by Angela Cummings
Back in the day, I used to burn candles to make our home smell comforting and welcoming. Especially in the fall and winter when we gathered with family and friends. There was something about having our guests arrive to the smell of a freshly-lit candle that gave me comfort, an expectation that they’d feel right at home.
But behind that comforting scent was a dirty little secret that I would never have imagined.
That dirty little secret was in the candle ingredients, starting with the candle wax itself.
Candle wax is typically made of paraffin, which is made from petroleum, an oil byproduct. Paraffin is known to off-gas harmful chemicals into the air when melted or burned. Phthalates, one of the many chemicals in candles, has been linked to liver and kidney abnormalities, along with birth defects in the male reproductive system.(1)
Beyond the candle wax, fragrances are added to candles to give them a scent or flavor (as they sometimes call it in the retail industry). Scents are made from synthetic fragrances, which, in common terms means that they’re made from chemicals being mixed together.
There are over 3,000 chemicals that are commonly used to create fragrance and no limit to the amount of chemicals that can be used to make one fragrance. (2)
On top of that, wicks of candles typically contain lead, especially if the wick has metal in it. It sounds like a small amount of lead and potential hazard until you consider this:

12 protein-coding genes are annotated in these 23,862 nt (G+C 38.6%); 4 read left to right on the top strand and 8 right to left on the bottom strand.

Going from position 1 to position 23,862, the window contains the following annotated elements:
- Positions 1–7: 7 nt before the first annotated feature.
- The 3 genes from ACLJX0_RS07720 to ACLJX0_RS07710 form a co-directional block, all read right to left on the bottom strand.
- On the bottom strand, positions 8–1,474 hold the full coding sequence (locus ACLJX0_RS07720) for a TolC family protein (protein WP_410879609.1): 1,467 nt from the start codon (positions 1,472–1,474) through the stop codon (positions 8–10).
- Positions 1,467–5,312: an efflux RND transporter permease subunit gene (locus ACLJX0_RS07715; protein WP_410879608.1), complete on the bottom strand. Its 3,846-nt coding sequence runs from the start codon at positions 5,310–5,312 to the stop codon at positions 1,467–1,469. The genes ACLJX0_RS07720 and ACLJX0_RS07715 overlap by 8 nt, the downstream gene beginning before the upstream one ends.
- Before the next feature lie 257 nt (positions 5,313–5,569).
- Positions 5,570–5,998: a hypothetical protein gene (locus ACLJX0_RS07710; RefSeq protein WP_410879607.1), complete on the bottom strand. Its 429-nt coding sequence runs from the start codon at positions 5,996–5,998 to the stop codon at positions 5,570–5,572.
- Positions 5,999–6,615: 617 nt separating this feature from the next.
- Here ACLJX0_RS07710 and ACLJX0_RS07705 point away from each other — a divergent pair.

“The characteristics observed in candle emissions match those of diesel emissions in the aspects considered to contribute to toxicity,” according to LEAD Group Inc. which is an organization that advocates for less lead in products globally, as cited in the A to Z of D-Toxing. (3)
“Conventional candle wicks may contain metals like zinc, tin, and even lead. As the candle burns, these toxins can contaminate your air and settle onto surfaces,” according to the A to Z of D-Toxing. (4)
After learning about what goes into standard candles, I started looking into healthier options for adding scent and warmth to our home.
You can burn candles to create a comforting and welcoming home without chemical-filled candles. Instead, look for candles with the three key components below.
Also, to help your indoor air quality, be mindful of how often you burn candles because avoiding combustion activities indoors is generally best. Instead, burn candles on just special occasions.
In 2020, we're deconstructing our home, habits, and things to reconstruct a practical nontoxic and healing lifestyle. We're bringing consciousness to unconscious choices.